Iron ore price set for weekly gain on prospects of improving China demand

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Iron ore futures were mixed on Friday, but set for a weekly gain on mounting anticipation of a pick up in demand in top consumer China amid signs of improving steel consumption.

The most-traded May iron ore contract on China’s Dalian Commodity Exchange (DCE) ended daytime trade 1.50% higher at 844 yuan ($116.79) a metric ton, for a week-on-week rise of 6.1%.

Average daily hot metal output inched up 0.3% from last week to 2.21 million tons as of March 22, a survey of Chinese steelmakers showed, reversing a four-week downtrend, while profitability climbed to 22.94% from 21.21%, according to data from consultancy Mysteel.

“More mills under equipment maintenance may resume production in April,” analysts at First Futures said in a note.

However, benchmark April iron ore on the Singapore Exchange fell 1.07% to $108.6 a ton as of 0722 GMT, partly pressured by a stronger US dollar, recording a week-on-week increase of 8.7% so far.

“The iron ore market should be relatively balanced and keep prices from falling much below current levels amid low supply growth and demand from other sectors offseting a fall in the residential real estate sector,” analysts at ANZ said in a note.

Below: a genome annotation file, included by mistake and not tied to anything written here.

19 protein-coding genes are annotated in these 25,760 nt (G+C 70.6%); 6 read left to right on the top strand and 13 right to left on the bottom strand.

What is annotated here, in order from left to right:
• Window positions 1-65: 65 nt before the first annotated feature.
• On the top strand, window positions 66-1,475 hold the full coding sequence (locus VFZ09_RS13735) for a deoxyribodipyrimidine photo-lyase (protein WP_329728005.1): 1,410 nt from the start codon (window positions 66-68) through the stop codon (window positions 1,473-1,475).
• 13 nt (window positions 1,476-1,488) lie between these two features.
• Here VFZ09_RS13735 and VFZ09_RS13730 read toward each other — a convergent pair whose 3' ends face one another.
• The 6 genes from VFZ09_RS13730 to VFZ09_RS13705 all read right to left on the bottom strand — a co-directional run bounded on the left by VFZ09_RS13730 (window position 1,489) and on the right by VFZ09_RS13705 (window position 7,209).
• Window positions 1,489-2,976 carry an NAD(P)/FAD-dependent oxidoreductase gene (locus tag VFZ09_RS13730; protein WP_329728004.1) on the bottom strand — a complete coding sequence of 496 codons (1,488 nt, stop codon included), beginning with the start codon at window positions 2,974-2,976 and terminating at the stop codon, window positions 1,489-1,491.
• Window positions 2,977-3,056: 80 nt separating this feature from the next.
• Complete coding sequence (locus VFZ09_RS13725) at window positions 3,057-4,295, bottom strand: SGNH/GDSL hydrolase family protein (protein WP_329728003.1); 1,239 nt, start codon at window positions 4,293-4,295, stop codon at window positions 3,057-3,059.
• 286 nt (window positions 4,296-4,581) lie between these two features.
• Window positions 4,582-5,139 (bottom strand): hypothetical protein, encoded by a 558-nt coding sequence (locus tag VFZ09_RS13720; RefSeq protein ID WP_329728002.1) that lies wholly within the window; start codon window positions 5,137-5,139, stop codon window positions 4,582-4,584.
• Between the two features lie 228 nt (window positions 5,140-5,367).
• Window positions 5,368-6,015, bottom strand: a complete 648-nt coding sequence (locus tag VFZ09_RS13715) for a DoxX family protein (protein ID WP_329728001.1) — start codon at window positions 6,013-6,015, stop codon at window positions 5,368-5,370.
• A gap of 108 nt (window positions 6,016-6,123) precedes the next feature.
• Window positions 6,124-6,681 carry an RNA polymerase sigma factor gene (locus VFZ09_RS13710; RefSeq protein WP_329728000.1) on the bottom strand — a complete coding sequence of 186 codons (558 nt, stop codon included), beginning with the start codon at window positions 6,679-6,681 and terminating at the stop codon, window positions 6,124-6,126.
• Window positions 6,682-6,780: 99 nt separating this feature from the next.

Other steelmaking ingredients on the DCE gained ground, with coking coal and coke up 2.37% and 0.6%, respectively.

Steel benchmarks on the Shanghai Futures Exchange were largely rangebound. Rebar ticked up 0.7% and hot-rolled coil added 0.53%, while wire rod was little changed and stainless steel lost 0.18%.

“Despite some positive signs, the steel market is still facing certain downside risk as the current steel consumption is still weaker than the same period in the past years and steel stocks remained high,” analysts at Huatai Futures said in a note.

($1 = 7.2267 Chinese yuan)

(By Amy Lv and Zsastee Ia Villanueva; Editing by Varun H K and Shounak Dasgupta)

Column: Iron ore faces China fundamentals and sentiment hurdles


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